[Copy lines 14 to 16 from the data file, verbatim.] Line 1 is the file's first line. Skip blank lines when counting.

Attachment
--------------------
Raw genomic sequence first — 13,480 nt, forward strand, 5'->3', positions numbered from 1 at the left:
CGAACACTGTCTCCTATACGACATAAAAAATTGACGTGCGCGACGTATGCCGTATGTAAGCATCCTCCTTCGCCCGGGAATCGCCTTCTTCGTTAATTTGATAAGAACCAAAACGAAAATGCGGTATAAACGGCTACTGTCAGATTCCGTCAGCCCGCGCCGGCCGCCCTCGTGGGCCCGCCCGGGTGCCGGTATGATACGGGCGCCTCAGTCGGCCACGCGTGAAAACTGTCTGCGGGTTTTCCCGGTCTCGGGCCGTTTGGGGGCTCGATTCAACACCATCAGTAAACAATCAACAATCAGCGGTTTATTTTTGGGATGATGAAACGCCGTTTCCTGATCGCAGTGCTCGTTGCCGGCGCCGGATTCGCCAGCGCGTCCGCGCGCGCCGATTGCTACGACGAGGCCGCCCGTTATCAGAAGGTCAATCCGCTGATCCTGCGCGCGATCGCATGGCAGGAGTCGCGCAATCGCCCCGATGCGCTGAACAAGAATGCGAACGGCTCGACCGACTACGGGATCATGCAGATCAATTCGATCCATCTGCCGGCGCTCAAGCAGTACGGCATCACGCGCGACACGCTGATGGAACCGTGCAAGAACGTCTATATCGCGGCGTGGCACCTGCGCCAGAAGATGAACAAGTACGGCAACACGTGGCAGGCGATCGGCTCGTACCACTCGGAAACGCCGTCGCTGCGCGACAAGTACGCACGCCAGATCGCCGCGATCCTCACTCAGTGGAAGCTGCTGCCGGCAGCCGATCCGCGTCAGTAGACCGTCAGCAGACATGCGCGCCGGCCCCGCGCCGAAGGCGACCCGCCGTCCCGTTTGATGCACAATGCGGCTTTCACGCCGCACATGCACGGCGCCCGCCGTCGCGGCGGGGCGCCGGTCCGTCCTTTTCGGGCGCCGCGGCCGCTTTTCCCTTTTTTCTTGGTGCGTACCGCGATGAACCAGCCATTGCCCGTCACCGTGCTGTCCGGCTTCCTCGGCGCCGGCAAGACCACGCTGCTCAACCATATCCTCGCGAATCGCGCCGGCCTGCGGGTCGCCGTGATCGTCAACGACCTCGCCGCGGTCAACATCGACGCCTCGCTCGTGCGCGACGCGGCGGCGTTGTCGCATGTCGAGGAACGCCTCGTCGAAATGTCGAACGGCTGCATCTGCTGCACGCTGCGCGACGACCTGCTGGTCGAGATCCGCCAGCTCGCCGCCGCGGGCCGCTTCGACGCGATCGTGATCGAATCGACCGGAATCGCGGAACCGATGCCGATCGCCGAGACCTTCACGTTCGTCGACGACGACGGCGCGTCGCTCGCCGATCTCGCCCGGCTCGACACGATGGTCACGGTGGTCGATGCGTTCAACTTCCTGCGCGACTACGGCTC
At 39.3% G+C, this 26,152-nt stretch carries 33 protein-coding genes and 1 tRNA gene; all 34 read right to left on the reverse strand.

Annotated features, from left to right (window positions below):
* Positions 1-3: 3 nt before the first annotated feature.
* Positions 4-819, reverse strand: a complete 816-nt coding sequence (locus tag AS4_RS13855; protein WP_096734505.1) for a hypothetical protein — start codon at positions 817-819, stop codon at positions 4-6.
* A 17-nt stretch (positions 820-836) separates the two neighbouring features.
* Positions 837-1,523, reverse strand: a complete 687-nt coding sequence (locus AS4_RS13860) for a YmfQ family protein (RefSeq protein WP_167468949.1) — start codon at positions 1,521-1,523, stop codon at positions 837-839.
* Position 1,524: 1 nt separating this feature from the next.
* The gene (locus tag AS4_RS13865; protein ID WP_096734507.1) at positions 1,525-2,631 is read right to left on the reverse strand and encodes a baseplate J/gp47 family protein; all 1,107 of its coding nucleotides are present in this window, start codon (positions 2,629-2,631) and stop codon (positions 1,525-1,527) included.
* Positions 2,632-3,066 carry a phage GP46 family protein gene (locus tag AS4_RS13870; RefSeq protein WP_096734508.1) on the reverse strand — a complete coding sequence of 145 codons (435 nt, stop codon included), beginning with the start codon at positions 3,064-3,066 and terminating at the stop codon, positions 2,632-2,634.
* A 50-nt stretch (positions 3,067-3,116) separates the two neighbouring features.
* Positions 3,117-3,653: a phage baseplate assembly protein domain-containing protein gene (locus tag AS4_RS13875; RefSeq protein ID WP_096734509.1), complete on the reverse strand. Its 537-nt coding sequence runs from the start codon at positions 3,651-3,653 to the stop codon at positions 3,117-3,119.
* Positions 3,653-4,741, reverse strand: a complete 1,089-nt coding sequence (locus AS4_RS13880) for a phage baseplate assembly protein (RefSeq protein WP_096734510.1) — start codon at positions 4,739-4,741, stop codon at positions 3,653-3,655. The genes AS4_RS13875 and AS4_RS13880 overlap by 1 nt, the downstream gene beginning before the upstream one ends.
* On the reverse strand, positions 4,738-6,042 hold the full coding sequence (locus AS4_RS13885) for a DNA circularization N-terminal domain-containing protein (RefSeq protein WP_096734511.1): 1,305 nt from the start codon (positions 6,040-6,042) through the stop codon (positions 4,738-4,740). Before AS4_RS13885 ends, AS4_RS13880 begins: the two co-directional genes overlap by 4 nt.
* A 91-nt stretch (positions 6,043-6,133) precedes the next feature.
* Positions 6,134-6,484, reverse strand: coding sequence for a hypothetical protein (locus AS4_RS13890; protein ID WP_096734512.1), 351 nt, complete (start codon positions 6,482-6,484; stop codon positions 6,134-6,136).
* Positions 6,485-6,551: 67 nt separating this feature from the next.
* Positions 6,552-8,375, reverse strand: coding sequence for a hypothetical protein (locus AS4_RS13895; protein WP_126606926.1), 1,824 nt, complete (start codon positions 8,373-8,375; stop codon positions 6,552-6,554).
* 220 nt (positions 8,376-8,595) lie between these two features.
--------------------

* Positions 3,653-4,741, reverse strand: a complete 1,089-nt coding sequence (locus AS4_RS13880) for a phage baseplate assembly protein (RefSeq protein WP_096734510.1) — start codon at positions 4,739-4,741, stop codon at positions 3,653-3,655. The genes AS4_RS13875 and AS4_RS13880 overlap by 1 nt, the downstream gene beginning before the upstream one ends.
* On the reverse strand, positions 4,738-6,042 hold the full coding sequence (locus AS4_RS13885) for a DNA circularization N-terminal domain-containing protein (RefSeq protein WP_096734511.1): 1,305 nt from the start codon (positions 6,040-6,042) through the stop codon (positions 4,738-4,740). Before AS4_RS13885 ends, AS4_RS13880 begins: the two co-directional genes overlap by 4 nt.
* A 91-nt stretch (positions 6,043-6,133) precedes the next feature.